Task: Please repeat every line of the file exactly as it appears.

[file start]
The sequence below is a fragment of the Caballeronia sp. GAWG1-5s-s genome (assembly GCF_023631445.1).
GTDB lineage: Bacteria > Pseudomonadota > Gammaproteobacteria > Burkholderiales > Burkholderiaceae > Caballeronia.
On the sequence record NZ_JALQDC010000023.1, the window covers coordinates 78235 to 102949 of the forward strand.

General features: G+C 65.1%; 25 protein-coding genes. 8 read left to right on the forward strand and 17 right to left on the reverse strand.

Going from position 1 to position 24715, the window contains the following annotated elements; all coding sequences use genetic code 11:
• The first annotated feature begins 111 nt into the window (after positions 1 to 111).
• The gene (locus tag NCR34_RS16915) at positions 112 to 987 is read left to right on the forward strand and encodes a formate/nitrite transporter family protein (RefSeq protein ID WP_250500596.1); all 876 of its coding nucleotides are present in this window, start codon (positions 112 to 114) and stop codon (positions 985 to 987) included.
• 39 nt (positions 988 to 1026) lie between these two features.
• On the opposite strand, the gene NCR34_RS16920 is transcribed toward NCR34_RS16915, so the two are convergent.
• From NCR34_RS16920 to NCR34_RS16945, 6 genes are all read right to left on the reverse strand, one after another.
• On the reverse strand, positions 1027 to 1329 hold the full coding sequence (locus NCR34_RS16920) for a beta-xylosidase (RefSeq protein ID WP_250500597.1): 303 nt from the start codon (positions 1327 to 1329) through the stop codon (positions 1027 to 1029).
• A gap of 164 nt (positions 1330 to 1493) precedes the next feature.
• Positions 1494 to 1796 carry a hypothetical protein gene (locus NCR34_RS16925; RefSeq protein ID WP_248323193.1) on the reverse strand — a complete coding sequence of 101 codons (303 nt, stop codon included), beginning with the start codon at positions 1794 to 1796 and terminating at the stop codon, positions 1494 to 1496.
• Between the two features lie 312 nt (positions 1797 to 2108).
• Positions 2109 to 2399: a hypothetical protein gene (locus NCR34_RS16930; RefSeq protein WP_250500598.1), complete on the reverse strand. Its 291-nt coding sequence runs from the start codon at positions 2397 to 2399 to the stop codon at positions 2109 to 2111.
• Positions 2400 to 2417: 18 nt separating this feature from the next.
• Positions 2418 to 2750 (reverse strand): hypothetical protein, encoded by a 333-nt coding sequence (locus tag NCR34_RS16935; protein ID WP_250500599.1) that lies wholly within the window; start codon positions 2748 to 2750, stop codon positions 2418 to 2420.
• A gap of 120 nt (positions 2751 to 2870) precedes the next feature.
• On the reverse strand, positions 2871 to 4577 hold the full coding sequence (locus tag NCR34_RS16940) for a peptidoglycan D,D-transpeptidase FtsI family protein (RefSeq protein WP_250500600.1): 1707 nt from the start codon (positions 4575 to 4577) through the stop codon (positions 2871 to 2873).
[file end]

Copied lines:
The sequence below is a fragment of the Caballeronia sp. GAWG1-5s-s genome (assembly GCF_023631445.1).
GTDB lineage: Bacteria > Pseudomonadota > Gammaproteobacteria > Burkholderiales > Burkholderiaceae > Caballeronia.
On the sequence record NZ_JALQDC010000023.1, the window covers coordinates 78235 to 102949 of the forward strand.

General features: G+C 65.1%; 25 protein-coding genes. 8 read left to right on the forward strand and 17 right to left on the reverse strand.

Going from position 1 to position 24715, the window contains the following annotated elements; all coding sequences use genetic code 11:
• The first annotated feature begins 111 nt into the window (after positions 1 to 111).
• The gene (locus tag NCR34_RS16915) at positions 112 to 987 is read left to right on the forward strand and encodes a formate/nitrite transporter family protein (RefSeq protein ID WP_250500596.1); all 876 of its coding nucleotides are present in this window, start codon (positions 112 to 114) and stop codon (positions 985 to 987) included.
• 39 nt (positions 988 to 1026) lie between these two features.
• On the opposite strand, the gene NCR34_RS16920 is transcribed toward NCR34_RS16915, so the two are convergent.
• From NCR34_RS16920 to NCR34_RS16945, 6 genes are all read right to left on the reverse strand, one after another.
• On the reverse strand, positions 1027 to 1329 hold the full coding sequence (locus NCR34_RS16920) for a beta-xylosidase (RefSeq protein ID WP_250500597.1): 303 nt from the start codon (positions 1327 to 1329) through the stop codon (positions 1027 to 1029).
• A gap of 164 nt (positions 1330 to 1493) precedes the next feature.
• Positions 1494 to 1796 carry a hypothetical protein gene (locus NCR34_RS16925; RefSeq protein ID WP_248323193.1) on the reverse strand — a complete coding sequence of 101 codons (303 nt, stop codon included), beginning with the start codon at positions 1794 to 1796 and terminating at the stop codon, positions 1494 to 1496.
• Between the two features lie 312 nt (positions 1797 to 2108).
• Positions 2109 to 2399: a hypothetical protein gene (locus NCR34_RS16930; RefSeq protein WP_250500598.1), complete on the reverse strand. Its 291-nt coding sequence runs from the start codon at positions 2397 to 2399 to the stop codon at positions 2109 to 2111.
• Positions 2400 to 2417: 18 nt separating this feature from the next.
• Positions 2418 to 2750 (reverse strand): hypothetical protein, encoded by a 333-nt coding sequence (locus tag NCR34_RS16935; protein ID WP_250500599.1) that lies wholly within the window; start codon positions 2748 to 2750, stop codon positions 2418 to 2420.
• A gap of 120 nt (positions 2751 to 2870) precedes the next feature.
• On the reverse strand, positions 2871 to 4577 hold the full coding sequence (locus tag NCR34_RS16940) for a peptidoglycan D,D-transpeptidase FtsI family protein (RefSeq protein WP_250500600.1): 1707 nt from the start codon (positions 4575 to 4577) through the stop codon (positions 2871 to 2873).